The Rocks Walking Tour and YHA Sydney Harbour
Start your exploration of The Rocks in Sydney by joining The Rocks Walking Tour. This absorbing 90-minute guided walk departs daily at 10.30am and 1.30pm, and represents excellent value for money. Immerse yourself in more of the precinct’s history by booking a stay at the YHA Sydney Harbour. Located at the top of The Rocks, the YHA incorporates The Big Dig archaeological site. You can book a guided tour of the dig.
Best price guarantee: If you find this tour elsewhere at a cheaper price, we will beat it by 10%. Some conditions apply. There are no booking or credit card fees when you book this tour with The Big Bus tour and travel guide.
As you stroll through the atmospheric laneways and cobbled backstreets of The Rocks in Sydney, it’s almost inconceivable to think that in the late 1960s and 70s, the City of Sydney had plans to demolish the historic precinct to make way for rapacious development.
Union activist Jack Mundey is generally credited with saving The Rocks, along with other historic Sydney enclaves, including Woolloomooloo and parts of Potts Point. In the defence of the City of Sydney councillors, it was a time when attitudes to our past were very different. Unlike today, it certainly wasn’t cool to be convict kin.
The halting of the bulldozers is just one aspect of the fascinating history of The Rocks that’s revealed during The Rocks Walking Tour. At $32 per person, this has to be one of the best bargains for visitors to Sydney. While the 90-minute stroll isn’t enough time to learn everything there is to know about The Rocks, you’ll certainly pick up the basics — and along the way you’ll discover lots of nooks and crannies to pay further attention to later during your stay.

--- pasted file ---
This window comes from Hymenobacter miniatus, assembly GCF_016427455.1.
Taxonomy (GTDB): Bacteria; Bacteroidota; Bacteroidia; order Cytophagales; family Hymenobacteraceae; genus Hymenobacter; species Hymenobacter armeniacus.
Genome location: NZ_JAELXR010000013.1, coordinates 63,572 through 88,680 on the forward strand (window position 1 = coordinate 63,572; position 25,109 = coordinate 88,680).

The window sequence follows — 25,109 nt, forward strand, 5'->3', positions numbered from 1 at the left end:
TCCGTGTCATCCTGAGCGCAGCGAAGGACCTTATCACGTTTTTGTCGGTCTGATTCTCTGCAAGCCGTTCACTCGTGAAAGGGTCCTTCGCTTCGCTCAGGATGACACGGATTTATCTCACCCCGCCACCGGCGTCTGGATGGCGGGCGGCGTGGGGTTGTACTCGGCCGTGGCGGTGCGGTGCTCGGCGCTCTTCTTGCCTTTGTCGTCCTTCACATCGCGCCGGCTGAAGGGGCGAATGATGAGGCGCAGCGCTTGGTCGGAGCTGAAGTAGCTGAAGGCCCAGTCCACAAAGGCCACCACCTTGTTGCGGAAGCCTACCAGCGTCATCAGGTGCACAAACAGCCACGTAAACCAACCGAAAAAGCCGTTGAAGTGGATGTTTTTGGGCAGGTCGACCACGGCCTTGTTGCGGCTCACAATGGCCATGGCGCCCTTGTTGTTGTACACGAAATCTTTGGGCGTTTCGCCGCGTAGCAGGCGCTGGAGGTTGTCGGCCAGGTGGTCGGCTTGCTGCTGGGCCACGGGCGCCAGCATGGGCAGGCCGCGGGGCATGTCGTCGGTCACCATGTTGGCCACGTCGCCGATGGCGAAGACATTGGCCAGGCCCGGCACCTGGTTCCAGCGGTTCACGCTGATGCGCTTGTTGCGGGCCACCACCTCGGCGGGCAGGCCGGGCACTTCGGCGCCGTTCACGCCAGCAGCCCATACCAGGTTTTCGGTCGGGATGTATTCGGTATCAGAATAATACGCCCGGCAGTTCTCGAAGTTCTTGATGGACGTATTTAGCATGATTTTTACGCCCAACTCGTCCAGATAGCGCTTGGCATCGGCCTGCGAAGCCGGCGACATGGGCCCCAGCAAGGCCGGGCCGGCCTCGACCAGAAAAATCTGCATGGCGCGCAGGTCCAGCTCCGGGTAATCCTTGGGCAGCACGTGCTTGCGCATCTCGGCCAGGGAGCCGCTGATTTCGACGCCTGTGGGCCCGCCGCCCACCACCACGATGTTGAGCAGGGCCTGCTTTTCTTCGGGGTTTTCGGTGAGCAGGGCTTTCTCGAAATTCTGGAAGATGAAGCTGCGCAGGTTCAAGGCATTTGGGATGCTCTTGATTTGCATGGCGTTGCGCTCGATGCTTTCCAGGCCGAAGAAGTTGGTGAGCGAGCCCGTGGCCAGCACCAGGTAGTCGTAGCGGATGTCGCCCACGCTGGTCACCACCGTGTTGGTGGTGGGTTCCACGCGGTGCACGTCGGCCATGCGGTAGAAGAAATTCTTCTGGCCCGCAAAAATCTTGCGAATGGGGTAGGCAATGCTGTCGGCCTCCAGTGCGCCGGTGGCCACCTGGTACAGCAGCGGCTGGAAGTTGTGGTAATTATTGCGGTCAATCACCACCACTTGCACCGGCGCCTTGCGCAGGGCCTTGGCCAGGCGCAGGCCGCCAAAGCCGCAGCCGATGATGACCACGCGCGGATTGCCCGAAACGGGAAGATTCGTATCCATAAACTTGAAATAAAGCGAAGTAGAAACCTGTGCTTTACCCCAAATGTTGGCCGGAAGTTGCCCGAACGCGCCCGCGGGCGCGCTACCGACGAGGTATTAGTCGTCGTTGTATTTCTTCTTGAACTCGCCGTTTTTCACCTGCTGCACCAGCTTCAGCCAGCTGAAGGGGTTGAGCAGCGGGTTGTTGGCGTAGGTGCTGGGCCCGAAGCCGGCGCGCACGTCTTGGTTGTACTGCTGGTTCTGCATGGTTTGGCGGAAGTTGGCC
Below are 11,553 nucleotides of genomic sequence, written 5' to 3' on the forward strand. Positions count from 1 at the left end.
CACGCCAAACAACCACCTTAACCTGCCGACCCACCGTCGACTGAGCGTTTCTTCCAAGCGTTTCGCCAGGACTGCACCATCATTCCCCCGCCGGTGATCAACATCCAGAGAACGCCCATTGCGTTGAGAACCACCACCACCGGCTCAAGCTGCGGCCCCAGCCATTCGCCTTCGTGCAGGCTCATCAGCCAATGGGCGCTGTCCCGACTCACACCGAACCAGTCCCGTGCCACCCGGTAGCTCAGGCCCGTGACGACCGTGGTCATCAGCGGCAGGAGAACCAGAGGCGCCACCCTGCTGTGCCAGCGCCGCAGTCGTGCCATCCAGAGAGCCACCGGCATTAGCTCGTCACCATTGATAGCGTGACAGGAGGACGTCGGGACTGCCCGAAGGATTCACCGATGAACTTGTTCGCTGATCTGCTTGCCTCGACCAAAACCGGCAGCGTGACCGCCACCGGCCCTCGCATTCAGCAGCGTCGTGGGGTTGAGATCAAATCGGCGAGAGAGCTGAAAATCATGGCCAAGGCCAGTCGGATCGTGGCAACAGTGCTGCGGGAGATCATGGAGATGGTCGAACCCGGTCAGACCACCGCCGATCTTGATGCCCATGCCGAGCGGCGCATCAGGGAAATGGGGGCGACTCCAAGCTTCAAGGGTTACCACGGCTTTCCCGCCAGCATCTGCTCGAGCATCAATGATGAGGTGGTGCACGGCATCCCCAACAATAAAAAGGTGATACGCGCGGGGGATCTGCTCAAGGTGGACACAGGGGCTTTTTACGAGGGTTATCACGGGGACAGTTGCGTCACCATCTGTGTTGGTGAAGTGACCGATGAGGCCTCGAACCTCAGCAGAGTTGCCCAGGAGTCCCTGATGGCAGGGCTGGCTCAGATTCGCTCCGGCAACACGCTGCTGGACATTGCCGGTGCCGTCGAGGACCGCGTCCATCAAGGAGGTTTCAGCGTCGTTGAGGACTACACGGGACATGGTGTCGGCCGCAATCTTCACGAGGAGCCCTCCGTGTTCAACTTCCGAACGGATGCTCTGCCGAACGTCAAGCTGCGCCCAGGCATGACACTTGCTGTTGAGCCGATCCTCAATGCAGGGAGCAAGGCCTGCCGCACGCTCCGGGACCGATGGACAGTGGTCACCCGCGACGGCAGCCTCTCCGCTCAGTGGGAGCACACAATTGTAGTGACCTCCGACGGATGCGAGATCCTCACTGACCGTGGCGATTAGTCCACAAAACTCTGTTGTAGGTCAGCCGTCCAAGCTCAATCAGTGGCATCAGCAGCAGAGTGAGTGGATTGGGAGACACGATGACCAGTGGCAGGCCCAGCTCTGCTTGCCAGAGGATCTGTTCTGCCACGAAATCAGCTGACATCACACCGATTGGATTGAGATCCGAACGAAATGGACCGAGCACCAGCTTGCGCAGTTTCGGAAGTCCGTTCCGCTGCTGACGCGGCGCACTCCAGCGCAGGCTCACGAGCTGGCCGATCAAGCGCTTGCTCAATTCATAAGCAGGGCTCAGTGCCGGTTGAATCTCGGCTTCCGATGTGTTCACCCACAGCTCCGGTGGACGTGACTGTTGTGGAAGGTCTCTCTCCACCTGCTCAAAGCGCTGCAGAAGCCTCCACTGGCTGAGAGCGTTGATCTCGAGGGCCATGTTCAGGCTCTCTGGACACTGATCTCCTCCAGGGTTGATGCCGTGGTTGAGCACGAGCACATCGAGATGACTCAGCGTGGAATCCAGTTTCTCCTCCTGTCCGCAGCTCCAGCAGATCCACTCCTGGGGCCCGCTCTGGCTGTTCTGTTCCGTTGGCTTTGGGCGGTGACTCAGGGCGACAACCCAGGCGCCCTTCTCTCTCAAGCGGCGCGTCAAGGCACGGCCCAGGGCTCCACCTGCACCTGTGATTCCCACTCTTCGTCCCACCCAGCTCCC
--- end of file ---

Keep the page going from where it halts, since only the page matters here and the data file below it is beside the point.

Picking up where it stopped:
I meet my guide and around ten other participants at the Clocktower mall in bustling Harrington Street, and we head off at a leisurely pace. We stop at regular intervals as our knowledgeable guide shares historical snippets about what was once Sydney’s most dangerous and overcrowded locale. There are plenty of surprises too — even for an Aussie who’s been hearing the tales of Sydney’s colonial yesteryear since he was knee high to a grasshopper.
Did you know for example that the convicts weren’t confined in the early colony? I had always assumed they were kept under lock and key somewhere in or around The Rocks, but apparently not. It stayed that way until the construction of the Hyde Park Barracks over on Macquarie Street (on the eastern side of the colony) in the early 1800s. When you think about it, where could they go? The entire continent was one giant prison.
The Hyde Park Barracks complex (now a fabulous museum) is an enduring monument to architect Francis Greenway — the convicted forger whose mug adorns the Aussie $10 note. Transported to the colony in the early 1800s, Greenway went on to design several of Sydney’s surviving colonial structures, including St James’ Church and the Supreme Court of New South Wales. They are all worth seeing as you explore the wider city.